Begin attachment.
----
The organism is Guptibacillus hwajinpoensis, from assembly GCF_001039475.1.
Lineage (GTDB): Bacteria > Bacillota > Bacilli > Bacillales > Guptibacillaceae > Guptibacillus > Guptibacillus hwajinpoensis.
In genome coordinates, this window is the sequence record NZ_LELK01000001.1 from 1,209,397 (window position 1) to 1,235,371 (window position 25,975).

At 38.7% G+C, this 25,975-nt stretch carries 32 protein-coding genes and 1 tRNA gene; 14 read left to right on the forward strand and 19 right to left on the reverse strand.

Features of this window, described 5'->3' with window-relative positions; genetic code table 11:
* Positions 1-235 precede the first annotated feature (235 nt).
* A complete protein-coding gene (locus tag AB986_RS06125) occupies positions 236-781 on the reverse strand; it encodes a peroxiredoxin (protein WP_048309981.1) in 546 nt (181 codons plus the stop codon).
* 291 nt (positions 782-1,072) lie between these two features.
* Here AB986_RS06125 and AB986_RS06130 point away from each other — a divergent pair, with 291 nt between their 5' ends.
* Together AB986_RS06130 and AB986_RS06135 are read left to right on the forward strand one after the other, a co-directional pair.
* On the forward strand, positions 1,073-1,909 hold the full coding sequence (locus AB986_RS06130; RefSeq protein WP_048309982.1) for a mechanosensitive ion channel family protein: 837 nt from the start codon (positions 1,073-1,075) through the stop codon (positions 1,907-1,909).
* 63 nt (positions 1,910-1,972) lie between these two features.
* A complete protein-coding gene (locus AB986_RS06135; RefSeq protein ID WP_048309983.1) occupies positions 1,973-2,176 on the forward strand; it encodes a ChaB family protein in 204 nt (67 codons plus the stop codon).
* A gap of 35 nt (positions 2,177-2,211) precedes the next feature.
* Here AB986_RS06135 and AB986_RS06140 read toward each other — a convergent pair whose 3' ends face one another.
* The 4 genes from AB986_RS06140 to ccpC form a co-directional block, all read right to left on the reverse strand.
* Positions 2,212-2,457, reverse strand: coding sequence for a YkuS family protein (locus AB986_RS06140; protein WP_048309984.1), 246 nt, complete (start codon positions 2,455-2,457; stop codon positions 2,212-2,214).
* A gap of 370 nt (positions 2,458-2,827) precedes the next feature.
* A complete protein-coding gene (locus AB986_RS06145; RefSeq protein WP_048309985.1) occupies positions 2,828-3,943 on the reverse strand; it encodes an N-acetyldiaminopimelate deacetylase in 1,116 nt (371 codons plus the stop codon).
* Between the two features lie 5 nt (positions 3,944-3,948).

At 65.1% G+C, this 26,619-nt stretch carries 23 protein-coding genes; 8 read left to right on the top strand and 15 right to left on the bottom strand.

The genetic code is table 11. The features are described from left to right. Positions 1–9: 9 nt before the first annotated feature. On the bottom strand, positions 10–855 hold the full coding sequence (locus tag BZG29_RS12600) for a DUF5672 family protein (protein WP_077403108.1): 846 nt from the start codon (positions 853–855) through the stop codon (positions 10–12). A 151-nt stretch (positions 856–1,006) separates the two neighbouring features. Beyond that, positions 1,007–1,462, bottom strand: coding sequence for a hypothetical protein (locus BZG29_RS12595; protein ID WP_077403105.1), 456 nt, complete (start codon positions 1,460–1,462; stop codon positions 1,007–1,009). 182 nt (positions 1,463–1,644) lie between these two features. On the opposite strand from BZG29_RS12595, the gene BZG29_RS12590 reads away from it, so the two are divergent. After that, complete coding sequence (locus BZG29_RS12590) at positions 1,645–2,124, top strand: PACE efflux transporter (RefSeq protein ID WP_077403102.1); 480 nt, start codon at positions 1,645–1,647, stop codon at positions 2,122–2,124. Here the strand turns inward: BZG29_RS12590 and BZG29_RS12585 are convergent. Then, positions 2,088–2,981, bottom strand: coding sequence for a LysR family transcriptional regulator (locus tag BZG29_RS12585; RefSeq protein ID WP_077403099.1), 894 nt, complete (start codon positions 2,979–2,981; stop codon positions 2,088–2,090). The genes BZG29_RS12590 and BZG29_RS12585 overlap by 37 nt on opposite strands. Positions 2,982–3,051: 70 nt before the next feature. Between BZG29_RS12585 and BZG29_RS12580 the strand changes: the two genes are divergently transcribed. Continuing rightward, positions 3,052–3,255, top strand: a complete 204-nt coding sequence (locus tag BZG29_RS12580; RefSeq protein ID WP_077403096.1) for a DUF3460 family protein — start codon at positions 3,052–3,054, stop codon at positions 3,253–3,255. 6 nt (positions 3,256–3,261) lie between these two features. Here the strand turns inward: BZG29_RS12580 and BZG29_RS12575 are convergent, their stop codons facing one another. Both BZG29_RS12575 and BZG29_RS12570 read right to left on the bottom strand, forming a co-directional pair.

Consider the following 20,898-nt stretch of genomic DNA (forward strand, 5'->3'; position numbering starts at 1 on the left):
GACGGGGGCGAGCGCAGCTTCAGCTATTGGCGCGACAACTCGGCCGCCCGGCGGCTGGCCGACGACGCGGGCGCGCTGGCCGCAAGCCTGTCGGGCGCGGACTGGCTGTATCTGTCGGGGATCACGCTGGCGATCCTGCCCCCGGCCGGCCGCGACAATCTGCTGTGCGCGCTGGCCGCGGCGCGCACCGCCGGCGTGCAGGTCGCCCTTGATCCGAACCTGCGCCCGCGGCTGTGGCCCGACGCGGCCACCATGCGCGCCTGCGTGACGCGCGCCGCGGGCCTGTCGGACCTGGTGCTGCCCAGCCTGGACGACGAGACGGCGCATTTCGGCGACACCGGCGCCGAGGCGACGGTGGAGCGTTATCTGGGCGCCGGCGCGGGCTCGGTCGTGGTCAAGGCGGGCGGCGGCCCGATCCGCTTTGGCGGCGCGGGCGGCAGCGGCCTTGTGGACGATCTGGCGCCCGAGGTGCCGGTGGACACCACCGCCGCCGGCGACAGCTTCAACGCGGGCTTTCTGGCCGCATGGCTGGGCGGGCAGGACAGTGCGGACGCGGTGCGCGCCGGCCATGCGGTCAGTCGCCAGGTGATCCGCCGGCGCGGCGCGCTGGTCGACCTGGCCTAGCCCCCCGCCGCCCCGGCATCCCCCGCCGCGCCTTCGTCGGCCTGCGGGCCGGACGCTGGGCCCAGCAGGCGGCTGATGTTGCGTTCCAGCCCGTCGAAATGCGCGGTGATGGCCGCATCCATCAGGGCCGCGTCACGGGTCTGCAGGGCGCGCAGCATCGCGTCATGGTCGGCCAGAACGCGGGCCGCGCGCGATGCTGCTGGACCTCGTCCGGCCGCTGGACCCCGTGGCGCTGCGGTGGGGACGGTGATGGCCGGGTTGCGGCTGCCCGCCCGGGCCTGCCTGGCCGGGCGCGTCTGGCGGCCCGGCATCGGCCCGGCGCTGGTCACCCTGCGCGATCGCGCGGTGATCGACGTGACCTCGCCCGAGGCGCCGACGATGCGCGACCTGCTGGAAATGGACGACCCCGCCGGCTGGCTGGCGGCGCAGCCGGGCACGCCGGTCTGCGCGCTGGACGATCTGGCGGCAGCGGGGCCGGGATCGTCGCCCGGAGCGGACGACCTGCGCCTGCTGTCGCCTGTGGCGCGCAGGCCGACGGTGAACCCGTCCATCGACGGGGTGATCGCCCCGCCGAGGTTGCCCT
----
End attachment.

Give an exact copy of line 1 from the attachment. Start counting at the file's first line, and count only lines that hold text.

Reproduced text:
The organism is Guptibacillus hwajinpoensis, from assembly GCF_001039475.1.